Android is a Linux kernel mobile platform that has been popular throughout its existence on a huge variety of devices, especially mobile smartphones. Most organizations, ranging from banking to telecom companies, have also come up with their apps for Android. Just like generic web applications, these mobile applications need a pen-test exercise as a part of their SDLC life cycle. This market is projected to reach a huge size by the end of 2014 with the growing demand for high end smartphone applications. Also, people generally rely too much on their Android devices, so compromising them might lead to the loss of a good amount of critical data, including passwords, mails, etc. Therefore, security testing of the applications carrying sensitive user data is very important.
This series is a solution for those who want to take a deep dive into mobile application security testing, as these articles focuses on the approach for pen-testing Android-based mobile applications. It also provides an introduction to the tool set available for the Android platform. During the whole series, we will try to understand the complete process of mobile application testing in a very comprehensive manner.
Speaking in general, the Android platform basically needs to be secure at two levels, i.e., the application level and the device level. For application level security, we need to uncover the bugs in applications that are going to be installed on the device. For this, we look out for server-side as well as client-side security issues in the application. For a clearer understanding of what we are going to cover, let’s make an outline of this series:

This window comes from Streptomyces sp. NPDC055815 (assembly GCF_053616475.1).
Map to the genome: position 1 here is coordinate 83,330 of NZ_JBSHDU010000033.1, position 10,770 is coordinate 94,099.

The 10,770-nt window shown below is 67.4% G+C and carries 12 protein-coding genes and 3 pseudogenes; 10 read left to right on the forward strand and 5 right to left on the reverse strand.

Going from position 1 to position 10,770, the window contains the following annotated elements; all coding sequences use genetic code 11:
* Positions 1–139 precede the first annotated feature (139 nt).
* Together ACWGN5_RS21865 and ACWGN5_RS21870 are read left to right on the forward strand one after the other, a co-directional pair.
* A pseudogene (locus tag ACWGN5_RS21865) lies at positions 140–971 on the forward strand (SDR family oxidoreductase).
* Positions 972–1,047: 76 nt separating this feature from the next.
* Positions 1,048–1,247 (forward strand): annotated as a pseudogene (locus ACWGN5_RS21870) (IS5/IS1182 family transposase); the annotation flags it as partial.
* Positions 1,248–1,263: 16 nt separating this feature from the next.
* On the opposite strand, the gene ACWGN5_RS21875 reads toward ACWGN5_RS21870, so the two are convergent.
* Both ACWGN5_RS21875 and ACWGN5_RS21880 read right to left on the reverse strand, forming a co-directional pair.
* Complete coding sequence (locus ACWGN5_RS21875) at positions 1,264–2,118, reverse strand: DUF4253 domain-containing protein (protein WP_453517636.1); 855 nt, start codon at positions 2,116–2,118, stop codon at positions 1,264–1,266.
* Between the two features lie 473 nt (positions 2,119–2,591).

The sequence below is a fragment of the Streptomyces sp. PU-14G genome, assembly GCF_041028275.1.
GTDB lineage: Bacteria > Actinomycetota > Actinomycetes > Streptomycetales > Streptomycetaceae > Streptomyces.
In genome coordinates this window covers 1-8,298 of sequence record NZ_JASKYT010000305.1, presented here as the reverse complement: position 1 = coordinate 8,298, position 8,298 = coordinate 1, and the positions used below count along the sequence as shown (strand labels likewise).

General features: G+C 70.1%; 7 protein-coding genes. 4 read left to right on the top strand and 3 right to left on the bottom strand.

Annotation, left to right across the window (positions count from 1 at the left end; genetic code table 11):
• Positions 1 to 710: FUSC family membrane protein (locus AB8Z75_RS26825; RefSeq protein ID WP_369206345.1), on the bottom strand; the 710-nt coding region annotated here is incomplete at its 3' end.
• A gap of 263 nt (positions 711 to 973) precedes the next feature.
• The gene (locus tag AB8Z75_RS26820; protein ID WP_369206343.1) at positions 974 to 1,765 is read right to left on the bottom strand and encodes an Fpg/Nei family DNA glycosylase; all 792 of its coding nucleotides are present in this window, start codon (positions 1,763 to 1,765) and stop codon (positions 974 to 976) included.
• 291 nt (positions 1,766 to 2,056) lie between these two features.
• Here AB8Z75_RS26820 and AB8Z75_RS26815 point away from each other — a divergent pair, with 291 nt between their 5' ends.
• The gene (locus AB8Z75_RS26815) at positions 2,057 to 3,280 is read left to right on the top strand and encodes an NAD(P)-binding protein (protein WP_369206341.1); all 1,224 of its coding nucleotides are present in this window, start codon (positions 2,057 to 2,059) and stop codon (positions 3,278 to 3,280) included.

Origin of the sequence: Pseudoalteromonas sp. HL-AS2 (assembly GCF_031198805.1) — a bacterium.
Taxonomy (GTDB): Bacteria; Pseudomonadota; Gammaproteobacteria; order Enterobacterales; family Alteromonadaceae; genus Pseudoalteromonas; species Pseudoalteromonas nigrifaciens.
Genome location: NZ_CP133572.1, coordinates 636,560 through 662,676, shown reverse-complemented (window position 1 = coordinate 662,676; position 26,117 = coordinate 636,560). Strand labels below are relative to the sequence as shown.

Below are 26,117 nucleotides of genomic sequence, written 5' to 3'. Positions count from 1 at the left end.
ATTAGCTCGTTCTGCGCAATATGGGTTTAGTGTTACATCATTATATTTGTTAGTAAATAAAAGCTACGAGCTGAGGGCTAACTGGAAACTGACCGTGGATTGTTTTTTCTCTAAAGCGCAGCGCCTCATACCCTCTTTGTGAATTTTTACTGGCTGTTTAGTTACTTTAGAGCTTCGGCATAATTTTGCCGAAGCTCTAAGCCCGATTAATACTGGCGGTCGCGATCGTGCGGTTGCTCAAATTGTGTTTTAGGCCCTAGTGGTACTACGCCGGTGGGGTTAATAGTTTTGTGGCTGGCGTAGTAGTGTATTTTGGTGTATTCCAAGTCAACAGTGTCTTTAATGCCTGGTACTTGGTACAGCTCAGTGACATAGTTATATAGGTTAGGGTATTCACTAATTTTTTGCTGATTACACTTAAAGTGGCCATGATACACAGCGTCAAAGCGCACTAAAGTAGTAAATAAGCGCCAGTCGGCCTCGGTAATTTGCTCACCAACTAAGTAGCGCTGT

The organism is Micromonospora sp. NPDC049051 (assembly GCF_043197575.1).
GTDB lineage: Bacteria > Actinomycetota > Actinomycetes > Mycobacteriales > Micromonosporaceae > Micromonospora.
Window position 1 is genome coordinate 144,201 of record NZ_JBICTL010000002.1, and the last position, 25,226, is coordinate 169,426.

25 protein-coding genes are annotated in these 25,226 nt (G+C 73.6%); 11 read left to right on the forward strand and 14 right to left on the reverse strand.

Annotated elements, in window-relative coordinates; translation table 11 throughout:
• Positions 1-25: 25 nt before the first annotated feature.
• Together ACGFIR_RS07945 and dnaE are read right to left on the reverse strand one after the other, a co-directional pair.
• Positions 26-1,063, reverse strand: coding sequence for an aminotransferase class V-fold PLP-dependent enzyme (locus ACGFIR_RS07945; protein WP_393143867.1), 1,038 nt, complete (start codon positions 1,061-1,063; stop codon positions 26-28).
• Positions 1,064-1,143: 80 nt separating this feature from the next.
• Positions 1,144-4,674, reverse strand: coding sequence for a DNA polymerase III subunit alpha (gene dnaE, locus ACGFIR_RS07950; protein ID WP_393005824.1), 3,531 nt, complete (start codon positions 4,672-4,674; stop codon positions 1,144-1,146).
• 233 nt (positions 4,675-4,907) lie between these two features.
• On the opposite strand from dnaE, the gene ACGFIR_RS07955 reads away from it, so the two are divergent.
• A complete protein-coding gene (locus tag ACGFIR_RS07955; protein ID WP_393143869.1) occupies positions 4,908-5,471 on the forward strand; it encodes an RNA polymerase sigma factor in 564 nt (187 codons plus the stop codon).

- Get the APK file.
- Decompile the APK file.
- Install the APK.
- Intercept the requests.
- Check for local storage.
There are a lot of tools that we require for testing. To reduce the time for installing everything manually, we will opt for App-Use, which is a freely available distribution for Android application security testing. There is another VM, i.e., Android Tamer by @anantshri ,which also contains a lot of tools for this exercise including tools for mobile testing, pen-testing, ROM modding, etc., and can be found at his blog.
Two basic and essential things are:
A phone emulator (Android SDK)
A regular web application proxy (e.g., Burp Suite, Mallory, etc.)
There are already a lot of tools in this App-Use, namely apktool, smali, baksmali, manifest explorer, jdgui, dex2jar, Android SDK, adb, burp suite, etc. We will explore each of them one by one either for static or dynamic testing. Before we start off with the testing methodology, let’s have a quick understanding of some important tools: